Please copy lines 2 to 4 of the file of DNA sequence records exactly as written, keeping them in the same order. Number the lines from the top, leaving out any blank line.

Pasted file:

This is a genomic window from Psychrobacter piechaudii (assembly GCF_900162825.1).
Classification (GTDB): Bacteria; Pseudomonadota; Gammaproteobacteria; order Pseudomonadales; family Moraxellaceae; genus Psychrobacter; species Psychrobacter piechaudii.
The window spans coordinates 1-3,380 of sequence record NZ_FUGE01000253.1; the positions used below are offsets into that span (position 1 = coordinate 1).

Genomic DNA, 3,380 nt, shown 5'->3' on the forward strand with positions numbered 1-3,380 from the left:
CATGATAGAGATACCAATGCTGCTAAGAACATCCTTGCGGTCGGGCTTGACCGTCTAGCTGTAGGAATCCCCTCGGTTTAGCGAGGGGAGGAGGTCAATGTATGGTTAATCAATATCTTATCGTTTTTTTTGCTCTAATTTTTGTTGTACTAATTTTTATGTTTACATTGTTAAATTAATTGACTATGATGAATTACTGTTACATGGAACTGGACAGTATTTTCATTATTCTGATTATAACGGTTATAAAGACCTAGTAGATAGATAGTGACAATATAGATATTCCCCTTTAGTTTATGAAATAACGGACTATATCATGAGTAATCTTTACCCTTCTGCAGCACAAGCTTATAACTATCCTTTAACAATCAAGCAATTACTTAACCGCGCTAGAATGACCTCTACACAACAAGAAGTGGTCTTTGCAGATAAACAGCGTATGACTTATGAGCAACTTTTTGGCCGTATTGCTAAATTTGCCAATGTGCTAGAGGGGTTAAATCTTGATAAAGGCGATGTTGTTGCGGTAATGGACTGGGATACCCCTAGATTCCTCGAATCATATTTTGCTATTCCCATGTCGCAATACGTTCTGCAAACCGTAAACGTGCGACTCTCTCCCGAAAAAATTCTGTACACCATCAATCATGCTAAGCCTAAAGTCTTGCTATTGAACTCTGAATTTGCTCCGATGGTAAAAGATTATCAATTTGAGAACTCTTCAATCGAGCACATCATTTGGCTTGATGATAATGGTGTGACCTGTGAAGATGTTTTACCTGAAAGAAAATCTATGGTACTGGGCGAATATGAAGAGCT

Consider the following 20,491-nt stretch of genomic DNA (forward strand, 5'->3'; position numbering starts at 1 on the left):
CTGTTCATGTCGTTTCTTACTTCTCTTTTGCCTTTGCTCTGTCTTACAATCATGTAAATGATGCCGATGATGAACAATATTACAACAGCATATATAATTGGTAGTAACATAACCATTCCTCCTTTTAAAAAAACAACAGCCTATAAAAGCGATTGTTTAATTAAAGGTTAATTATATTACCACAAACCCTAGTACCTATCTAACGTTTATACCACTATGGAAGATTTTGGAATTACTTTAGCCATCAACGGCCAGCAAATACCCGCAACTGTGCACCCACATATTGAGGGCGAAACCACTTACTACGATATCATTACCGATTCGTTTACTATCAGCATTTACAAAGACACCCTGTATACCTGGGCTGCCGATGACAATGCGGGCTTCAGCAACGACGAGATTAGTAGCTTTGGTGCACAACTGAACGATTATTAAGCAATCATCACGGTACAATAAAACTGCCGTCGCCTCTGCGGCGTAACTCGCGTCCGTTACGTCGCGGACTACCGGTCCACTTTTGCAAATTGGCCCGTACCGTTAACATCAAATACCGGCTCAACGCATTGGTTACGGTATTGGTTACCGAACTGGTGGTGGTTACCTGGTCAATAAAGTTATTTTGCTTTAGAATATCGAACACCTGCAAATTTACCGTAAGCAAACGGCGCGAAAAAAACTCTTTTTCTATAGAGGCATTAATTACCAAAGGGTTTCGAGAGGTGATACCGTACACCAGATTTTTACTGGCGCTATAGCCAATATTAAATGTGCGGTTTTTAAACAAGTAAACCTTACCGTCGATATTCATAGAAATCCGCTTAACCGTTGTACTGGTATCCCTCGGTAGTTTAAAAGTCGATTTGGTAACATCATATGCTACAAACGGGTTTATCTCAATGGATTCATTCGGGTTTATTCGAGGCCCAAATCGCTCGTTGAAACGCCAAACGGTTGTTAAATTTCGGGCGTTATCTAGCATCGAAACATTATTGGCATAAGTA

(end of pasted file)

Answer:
Classification (GTDB): Bacteria; Pseudomonadota; Gammaproteobacteria; order Pseudomonadales; family Moraxellaceae; genus Psychrobacter; species Psychrobacter piechaudii.
The window spans coordinates 1-3,380 of sequence record NZ_FUGE01000253.1; the positions used below are offsets into that span (position 1 = coordinate 1).

Genomic DNA, 3,380 nt, shown 5'->3' on the forward strand with positions numbered 1-3,380 from the left: